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The Australian Tax Office has warned property investors that it will be scrutinising their claims more closely this year.

More than 1.8 million Australian rental property owners claimed a total of $38 billion in deductions in the 2019-2020 financial year, according to a Yahoo Finance report. With that in mind, ATO assistant commissioner has flagged property investors for extra attention this year.

Loh said the most common mistake investors made was failing to declare all their income, including capital gains from selling an investment property or holiday home. The ATO has had to adjust 70% of property investors’ tax returns selected for review, Yahoo Finance reported.

“To put it simply, you should expect tax consequences for any property that you earn income from that isn’t your main residence,” Loh said. “We are expanding the rental income data we receive directly from third-party sources such as sharing economy platforms, rental bond authorities, and property managers. We will contact taxpayers about income they’ve received but haven’t included in their tax return.”

Some investors will be required to repay some of their refund, Loh told Yahoo Finance.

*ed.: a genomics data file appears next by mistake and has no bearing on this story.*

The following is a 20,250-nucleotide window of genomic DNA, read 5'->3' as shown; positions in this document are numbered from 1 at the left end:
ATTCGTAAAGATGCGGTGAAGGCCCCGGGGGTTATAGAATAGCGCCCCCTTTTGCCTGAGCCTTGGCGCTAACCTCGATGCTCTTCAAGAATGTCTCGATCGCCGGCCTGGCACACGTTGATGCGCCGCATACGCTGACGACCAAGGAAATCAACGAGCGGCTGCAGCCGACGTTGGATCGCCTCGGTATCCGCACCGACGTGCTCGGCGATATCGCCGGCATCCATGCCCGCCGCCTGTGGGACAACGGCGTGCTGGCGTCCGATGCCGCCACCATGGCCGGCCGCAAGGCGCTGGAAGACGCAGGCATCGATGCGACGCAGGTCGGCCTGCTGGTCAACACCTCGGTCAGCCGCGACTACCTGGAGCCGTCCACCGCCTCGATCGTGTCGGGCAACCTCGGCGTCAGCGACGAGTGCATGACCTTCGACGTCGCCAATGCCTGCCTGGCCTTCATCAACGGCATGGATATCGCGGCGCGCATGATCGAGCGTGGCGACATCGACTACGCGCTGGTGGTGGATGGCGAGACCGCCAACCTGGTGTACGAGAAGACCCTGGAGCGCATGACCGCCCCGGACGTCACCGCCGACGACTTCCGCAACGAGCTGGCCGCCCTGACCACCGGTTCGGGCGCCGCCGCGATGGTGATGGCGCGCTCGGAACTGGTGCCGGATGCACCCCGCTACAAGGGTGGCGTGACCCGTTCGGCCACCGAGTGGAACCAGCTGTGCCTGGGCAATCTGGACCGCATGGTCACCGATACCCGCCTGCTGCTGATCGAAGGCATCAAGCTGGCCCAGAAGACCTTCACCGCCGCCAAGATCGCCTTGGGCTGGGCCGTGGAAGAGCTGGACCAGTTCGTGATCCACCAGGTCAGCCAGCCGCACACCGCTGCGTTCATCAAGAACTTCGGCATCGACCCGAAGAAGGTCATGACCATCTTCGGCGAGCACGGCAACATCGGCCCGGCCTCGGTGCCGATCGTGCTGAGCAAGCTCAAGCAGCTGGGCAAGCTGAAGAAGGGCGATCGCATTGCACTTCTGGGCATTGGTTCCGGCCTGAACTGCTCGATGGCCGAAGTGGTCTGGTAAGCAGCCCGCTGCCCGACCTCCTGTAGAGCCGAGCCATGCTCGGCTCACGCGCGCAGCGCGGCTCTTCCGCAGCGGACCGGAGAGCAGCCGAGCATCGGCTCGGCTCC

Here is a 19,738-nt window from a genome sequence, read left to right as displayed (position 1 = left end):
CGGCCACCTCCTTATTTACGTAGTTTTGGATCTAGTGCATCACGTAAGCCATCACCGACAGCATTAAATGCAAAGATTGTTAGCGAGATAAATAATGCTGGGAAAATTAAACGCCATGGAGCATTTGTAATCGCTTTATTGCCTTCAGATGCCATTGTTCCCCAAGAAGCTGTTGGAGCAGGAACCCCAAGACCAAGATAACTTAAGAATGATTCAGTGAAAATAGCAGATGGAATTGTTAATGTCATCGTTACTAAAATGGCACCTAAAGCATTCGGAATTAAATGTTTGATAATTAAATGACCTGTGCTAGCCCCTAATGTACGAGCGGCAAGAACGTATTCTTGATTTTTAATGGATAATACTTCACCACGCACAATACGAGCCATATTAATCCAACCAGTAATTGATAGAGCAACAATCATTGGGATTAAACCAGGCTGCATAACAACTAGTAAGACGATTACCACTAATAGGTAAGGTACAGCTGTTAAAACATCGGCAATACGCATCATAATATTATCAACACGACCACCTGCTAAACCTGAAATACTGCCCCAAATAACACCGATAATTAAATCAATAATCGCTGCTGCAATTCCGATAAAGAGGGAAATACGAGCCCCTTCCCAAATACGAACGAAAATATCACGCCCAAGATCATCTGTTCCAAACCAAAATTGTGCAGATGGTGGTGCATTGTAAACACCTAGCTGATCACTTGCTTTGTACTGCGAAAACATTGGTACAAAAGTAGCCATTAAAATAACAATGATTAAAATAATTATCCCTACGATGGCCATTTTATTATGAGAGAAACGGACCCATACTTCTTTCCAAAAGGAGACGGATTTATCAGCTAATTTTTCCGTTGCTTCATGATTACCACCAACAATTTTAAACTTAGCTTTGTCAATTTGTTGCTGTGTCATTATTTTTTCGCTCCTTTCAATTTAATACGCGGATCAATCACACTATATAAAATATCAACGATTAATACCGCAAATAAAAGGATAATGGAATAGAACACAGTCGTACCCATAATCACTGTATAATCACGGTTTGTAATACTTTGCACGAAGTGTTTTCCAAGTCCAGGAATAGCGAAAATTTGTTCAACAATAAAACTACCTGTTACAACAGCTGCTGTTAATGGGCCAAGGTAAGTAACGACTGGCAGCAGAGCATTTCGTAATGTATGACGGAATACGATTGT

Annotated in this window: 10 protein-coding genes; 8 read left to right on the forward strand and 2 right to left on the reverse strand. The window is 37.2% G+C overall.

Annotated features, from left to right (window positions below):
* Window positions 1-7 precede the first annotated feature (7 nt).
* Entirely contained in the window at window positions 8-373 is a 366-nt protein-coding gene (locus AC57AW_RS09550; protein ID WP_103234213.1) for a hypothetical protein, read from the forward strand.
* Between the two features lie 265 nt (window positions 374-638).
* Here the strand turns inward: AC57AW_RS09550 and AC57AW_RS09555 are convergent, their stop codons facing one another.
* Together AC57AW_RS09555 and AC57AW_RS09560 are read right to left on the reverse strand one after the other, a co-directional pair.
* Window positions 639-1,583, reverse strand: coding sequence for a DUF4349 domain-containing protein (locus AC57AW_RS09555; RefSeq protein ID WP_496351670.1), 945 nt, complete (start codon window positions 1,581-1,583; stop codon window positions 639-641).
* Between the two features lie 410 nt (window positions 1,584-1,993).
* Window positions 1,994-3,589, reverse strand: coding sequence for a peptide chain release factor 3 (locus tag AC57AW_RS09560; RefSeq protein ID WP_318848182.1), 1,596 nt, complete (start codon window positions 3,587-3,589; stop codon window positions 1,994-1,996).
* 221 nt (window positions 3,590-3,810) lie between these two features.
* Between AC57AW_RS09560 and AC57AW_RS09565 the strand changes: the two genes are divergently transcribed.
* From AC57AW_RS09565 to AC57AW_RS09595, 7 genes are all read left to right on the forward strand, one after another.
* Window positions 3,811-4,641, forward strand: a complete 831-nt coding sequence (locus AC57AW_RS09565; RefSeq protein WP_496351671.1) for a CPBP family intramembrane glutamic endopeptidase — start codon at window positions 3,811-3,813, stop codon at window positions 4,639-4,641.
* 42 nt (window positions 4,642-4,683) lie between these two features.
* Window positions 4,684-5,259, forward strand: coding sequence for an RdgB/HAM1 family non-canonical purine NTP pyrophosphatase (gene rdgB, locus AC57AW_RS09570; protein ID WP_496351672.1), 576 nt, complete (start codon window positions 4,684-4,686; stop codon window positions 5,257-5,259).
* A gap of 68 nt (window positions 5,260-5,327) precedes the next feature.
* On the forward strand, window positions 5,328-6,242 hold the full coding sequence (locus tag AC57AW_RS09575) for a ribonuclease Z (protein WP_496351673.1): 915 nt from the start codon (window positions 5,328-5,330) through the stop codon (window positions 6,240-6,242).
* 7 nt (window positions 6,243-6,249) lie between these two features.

“The ATO often allows taxpayers who have made genuine errors to amend their returns without penalty,” he said. “But deliberate attempts to avoid tax on rental income will see the ATO take action.”

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Loh warned property investors to remember that there’s “no such thing as free real estate,” and that the ATO scrutinises returns for deductions that seem abnormally large.

“We will ask questions, and this may lead to a delay in processing your return,” he said.

Most Australian investors contacted by the ATO have been able to justify their claims, Yahoo Finance reported. However, there have also been instances where the ATO has rejected the claim. These have often been claims for interest charges on personal loans and immediate claims for the full amount of capital works like renovations, which need to be spread over several years.

Ryan SmithRyan Smith is currently an executive editor at Key Media, where he started as a journalist in 2013. He has since he worked his way up to managing editor and is now an executive editor. He edits content for several B2B publications across the U.S., Canada, Australia, and New Zealand. He also writes feature content for trade publications for the insurance and mortgage industries.
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